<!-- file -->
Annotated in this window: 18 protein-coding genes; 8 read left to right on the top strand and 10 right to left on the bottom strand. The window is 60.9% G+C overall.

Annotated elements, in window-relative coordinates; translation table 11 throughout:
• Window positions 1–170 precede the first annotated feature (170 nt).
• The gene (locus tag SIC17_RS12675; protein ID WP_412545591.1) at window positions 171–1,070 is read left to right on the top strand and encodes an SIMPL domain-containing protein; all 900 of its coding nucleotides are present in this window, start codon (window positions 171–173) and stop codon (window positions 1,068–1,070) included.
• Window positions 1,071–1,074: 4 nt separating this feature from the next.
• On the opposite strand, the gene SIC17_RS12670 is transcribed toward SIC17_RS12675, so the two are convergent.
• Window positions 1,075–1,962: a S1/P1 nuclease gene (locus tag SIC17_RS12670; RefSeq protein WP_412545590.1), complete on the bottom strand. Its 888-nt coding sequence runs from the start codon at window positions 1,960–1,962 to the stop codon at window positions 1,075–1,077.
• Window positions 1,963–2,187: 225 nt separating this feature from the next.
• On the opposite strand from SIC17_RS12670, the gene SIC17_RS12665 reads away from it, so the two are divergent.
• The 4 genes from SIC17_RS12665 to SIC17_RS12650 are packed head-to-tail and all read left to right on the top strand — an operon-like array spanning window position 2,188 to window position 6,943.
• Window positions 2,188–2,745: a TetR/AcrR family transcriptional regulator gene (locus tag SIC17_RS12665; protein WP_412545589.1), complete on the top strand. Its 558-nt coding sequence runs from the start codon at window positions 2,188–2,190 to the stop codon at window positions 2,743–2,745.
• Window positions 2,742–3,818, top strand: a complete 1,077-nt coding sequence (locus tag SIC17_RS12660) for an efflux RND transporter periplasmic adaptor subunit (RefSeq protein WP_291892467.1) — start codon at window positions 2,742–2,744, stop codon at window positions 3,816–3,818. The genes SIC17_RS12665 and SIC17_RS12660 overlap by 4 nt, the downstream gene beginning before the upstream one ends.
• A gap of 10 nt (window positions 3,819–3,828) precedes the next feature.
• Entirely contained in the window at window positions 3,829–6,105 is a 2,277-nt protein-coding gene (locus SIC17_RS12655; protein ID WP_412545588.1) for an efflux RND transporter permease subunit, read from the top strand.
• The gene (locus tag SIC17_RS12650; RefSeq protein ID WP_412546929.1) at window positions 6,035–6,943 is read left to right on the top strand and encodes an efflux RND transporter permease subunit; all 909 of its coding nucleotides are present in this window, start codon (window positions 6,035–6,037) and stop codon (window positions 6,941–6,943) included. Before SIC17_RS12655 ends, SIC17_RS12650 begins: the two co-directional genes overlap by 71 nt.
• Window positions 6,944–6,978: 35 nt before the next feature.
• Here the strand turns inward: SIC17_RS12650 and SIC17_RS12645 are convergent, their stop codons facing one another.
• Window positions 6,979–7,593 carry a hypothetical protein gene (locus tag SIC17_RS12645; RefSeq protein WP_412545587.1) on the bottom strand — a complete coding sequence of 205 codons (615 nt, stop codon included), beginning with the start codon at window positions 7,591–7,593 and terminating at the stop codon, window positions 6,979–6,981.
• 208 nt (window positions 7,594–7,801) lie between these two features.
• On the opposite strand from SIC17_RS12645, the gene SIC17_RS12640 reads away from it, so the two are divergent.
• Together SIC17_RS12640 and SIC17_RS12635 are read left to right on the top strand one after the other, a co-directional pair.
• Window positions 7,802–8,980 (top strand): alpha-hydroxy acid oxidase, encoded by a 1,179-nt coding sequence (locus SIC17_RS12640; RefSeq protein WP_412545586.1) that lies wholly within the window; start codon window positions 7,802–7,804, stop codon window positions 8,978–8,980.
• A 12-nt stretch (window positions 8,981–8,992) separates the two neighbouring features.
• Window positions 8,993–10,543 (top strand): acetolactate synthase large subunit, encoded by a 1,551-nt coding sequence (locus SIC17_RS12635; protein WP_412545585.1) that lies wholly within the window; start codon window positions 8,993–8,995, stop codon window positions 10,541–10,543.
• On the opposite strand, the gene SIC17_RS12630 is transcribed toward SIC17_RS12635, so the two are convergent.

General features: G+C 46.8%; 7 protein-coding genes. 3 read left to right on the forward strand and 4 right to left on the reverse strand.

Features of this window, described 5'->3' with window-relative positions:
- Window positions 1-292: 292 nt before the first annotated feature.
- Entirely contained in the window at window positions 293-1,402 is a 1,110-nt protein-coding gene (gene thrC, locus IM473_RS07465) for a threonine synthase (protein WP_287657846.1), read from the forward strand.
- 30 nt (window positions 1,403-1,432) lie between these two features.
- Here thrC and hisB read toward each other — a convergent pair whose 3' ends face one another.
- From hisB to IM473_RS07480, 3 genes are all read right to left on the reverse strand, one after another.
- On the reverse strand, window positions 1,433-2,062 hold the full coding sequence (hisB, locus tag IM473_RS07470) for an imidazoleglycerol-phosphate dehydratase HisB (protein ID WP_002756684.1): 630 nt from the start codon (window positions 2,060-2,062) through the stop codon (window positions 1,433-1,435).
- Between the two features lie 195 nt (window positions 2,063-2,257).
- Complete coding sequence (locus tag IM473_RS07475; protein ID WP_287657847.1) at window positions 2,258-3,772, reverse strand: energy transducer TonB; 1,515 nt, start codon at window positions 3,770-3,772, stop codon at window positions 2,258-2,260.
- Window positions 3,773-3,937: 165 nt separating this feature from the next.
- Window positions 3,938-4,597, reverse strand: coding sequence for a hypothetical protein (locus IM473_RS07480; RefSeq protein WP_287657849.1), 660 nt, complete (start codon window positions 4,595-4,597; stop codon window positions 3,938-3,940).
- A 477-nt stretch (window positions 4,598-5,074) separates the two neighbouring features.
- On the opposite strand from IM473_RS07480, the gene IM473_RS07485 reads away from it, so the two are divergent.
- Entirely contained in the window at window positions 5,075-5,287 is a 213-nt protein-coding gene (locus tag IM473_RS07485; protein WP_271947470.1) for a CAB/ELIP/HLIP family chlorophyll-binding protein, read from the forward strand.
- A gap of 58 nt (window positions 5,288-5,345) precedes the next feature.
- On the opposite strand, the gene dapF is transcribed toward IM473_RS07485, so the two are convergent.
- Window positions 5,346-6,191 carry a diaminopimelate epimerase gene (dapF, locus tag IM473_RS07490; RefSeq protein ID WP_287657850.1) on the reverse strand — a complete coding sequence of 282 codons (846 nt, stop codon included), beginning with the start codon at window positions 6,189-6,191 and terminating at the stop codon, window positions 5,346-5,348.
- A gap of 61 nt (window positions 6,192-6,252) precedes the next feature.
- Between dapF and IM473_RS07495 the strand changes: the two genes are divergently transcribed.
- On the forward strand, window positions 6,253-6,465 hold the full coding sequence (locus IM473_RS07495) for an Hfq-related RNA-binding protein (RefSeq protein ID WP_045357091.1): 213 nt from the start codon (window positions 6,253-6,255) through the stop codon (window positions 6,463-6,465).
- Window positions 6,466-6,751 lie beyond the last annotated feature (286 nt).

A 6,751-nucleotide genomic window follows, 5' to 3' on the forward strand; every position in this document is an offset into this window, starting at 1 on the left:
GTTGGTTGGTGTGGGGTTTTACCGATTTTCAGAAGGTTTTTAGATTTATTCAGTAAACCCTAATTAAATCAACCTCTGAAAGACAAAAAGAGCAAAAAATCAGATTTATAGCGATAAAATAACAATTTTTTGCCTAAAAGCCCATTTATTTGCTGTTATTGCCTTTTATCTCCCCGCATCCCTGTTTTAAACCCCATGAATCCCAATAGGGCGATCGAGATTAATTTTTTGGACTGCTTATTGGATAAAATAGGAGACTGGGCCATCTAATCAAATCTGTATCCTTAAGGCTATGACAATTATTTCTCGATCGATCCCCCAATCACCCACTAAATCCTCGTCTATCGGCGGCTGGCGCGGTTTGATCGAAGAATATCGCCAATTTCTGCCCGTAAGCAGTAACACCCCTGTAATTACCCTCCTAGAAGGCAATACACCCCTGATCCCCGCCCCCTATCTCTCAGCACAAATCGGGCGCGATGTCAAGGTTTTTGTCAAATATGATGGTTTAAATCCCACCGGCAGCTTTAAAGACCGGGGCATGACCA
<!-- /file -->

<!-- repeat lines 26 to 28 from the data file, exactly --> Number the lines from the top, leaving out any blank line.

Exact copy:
General features: G+C 46.8%; 7 protein-coding genes. 3 read left to right on the forward strand and 4 right to left on the reverse strand.

Features of this window, described 5'->3' with window-relative positions:
- Window positions 1-292: 292 nt before the first annotated feature.